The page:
Yellow-headed Blackbird

Xanthocephalus xanthocephalus

(c) Howard B. Eskin
  • ICTERIDAE
  • Blackbirds, Orioles, and allies
  • Passeriformes
  • Tordo cabeciamarillo, Turpial de cabeza amarilla
  • Carouge à tête jaune
Introduction
The well-named Yellow-headed Blackbird nests colonially in the cattails and reeds of western deep-water marshlands. This stocky songbird's snazzy appearance--the male has a saffron-yellow head and chest over a black body--contrasts with its raucous "song," a grating series of rattles followed by a harsh squeal. Despite their name, Yellow-headed Blackbirds are more closely related to Meadowlarks than to other blackbirds.
Appearance Description
The male Yellow-headed Blackbird sports a blazing yellow chest and head, which contrasts sharply  with its jet-black body and thin black mask which, like a blindfold, reaches from the bill to cover the eyes. A white patch at mid-wing, often concealed at rest, flashes boldly in flight. The female's body is brown, extending over her neck and onto her crown. Her face and chest are yellowish brown.. Both sexes appear chunky, with broad wings. Males are significantly larger, weighing up to 100 grams compared with the female's 51 grams. On average, Yellow-headed Blackbirds are 9.5 inches long, with a 15-inch wingspan.
Range Map
Courtesy Kenn Kaufman
Range Distribution
Yellow-headed Blackbirds breed across the upper Midwest, north and westward through much of lower Canada, and west and southward into Arizona and New Mexico. Wintering birds range in flocks from mid-California through the southern third of Arizona, New Mexico, and south through the farmlands of Mexico.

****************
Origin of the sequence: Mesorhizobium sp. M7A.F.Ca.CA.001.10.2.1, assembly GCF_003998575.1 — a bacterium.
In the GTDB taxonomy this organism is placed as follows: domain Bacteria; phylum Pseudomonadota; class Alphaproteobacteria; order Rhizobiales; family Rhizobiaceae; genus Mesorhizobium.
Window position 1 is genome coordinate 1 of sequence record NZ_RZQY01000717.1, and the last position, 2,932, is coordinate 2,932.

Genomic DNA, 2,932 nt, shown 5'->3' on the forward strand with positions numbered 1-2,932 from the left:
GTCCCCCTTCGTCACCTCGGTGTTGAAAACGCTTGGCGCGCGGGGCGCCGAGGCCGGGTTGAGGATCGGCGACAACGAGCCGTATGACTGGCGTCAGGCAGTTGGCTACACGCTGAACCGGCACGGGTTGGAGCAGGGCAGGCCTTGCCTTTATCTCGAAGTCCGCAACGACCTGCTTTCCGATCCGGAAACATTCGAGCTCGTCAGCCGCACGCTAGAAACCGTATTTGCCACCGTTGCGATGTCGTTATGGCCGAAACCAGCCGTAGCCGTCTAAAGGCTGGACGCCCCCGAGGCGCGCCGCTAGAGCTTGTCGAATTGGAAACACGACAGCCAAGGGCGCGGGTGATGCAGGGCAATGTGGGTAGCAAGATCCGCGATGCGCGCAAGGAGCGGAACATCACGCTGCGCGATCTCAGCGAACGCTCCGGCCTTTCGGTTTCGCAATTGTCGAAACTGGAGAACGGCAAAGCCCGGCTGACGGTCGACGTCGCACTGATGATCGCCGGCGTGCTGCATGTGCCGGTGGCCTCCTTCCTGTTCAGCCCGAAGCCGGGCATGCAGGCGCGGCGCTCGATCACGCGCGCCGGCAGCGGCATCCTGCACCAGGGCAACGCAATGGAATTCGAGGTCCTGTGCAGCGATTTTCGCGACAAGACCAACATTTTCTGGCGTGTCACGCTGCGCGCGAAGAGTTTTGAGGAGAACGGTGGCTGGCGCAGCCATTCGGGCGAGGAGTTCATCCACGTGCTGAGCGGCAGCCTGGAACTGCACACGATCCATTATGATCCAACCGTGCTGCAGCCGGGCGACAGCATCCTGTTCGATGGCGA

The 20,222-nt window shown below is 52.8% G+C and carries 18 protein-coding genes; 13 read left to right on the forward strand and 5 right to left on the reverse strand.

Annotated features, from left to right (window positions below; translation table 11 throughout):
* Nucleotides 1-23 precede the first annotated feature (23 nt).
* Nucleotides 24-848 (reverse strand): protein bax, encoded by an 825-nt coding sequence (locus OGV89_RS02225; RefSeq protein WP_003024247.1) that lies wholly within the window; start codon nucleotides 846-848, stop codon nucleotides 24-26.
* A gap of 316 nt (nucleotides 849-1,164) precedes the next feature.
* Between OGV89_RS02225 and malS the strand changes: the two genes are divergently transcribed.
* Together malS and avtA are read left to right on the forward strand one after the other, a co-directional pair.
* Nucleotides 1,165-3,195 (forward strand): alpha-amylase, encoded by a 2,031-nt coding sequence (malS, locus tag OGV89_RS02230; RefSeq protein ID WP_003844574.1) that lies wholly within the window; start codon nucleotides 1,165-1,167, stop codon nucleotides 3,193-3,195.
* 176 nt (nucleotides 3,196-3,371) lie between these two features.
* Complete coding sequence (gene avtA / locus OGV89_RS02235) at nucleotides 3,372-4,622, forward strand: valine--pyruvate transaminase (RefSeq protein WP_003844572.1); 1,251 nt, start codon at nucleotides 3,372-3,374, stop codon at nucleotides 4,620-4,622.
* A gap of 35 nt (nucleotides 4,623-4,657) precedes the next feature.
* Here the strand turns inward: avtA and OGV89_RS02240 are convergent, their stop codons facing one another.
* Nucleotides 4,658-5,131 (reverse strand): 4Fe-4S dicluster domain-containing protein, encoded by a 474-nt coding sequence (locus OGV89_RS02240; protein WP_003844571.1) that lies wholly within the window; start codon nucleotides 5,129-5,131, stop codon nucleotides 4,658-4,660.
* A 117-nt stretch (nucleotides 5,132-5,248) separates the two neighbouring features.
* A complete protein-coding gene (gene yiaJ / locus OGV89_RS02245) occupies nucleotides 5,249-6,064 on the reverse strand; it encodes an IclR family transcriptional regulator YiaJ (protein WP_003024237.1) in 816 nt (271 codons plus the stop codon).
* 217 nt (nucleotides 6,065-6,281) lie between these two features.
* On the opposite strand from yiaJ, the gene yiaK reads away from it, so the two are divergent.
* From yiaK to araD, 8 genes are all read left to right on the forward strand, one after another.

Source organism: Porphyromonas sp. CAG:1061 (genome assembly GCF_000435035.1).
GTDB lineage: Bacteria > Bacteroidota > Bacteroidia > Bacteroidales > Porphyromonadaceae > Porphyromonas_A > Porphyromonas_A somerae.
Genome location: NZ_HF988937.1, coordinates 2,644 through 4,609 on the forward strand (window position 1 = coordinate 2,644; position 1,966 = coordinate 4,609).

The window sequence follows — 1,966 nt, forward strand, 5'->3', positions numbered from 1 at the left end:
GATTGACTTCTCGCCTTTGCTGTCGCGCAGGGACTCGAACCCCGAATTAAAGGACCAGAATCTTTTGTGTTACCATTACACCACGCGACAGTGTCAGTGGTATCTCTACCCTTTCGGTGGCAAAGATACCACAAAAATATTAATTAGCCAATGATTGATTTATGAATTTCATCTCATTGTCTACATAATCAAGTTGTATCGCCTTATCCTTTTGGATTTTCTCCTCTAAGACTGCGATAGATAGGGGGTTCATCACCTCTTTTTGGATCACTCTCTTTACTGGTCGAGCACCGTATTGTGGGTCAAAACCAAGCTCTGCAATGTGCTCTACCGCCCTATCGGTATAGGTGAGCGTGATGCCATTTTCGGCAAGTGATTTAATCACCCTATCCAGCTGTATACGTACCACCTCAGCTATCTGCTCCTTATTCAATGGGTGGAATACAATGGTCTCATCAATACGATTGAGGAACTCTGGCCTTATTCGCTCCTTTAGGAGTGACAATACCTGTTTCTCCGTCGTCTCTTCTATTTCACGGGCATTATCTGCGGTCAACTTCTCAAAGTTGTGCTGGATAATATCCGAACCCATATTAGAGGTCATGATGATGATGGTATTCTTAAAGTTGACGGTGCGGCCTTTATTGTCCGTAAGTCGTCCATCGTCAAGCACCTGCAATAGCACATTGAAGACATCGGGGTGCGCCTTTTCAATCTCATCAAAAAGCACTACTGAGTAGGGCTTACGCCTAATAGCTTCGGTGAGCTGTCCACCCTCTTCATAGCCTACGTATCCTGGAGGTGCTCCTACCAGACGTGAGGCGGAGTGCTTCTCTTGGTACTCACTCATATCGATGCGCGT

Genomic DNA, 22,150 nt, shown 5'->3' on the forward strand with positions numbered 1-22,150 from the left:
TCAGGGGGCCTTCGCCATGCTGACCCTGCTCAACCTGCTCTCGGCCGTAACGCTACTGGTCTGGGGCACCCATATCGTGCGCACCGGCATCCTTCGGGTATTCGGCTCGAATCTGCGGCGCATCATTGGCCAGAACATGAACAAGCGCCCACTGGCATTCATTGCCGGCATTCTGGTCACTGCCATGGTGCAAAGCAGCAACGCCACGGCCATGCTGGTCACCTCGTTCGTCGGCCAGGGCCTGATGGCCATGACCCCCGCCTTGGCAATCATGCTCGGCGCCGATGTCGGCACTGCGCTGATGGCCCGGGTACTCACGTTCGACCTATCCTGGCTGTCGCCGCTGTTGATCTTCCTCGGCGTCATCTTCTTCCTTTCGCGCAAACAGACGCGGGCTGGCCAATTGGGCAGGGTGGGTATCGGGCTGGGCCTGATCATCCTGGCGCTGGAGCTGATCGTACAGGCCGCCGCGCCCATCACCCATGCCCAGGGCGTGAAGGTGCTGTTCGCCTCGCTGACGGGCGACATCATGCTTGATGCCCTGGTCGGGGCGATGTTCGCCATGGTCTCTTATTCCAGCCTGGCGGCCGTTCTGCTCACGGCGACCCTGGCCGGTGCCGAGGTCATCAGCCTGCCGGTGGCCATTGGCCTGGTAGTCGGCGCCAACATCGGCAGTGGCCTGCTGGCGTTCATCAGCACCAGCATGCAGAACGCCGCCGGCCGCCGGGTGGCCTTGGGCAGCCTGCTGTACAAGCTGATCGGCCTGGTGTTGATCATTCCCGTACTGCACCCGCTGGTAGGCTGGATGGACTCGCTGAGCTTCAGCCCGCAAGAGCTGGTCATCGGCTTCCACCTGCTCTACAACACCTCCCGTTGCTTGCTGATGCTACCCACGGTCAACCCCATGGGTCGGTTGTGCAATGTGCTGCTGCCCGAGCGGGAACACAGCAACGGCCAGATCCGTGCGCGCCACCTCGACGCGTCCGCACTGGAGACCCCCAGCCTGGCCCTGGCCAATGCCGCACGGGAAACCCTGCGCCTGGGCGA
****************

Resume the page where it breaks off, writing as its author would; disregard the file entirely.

A legend for the range map to the right can be found here.
Habitat
Yellow-headed Blackbirds breed over deep water, in freshwater marshes with cattails, bulrushes, or reeds. They avoid dense vegetation. Post-breeding flocks forage on open farmlands and prairies, feedlots, and freshwater wetlands.
Feeding
During breeding, Yellow-headed Blackbirds primarily eat aquatic insects, usually found while walking along the mud at  water's edge. Weed seeds and grains dominate their diet for the rest of the year. Yellow-headed Blackbirds probe with their bills, prying open and flipping over materials to reach food. Mixed-species foraging flocks appear to roll over flat land, as birds at the back fly to the front, where the ground has not yet been gleaned.   
Reproduction
As colonial nesters, Yellow-headed Blackbird males rarely establish isolated territories, regardless of the number of females that they attract. Males and females flock to the breeding site, and males set up territories with various displays. Male Yellow-headed Blackbirds chase rival species from the colony. On average, 16 females will select a territory in a marsh with open water, plenty of channels between stands of vegetation, and vegetation that is not too dense. Although Yellow-headed Blackbird females create a "harem," they are often receptive to intruding males. Pairs do not bond.
 
The female weaves a cupped nest with wet vegetation that tightens as it dries. The clutch consists of 3 to 5 eggs that are greenish- or grayish-white, densely splotched with brown or darker grey. After approximately 12 days, the young hatch, and after another 12 days they fledge, at which time they move into dense vegetation, though they still cannot fly. Males help feed the young, especially in marshes that offer less food. Yellow-headed Blackbirds cooperate in attacking predators, and sometimes nest near Forster's Tern colonies for added protection and warning.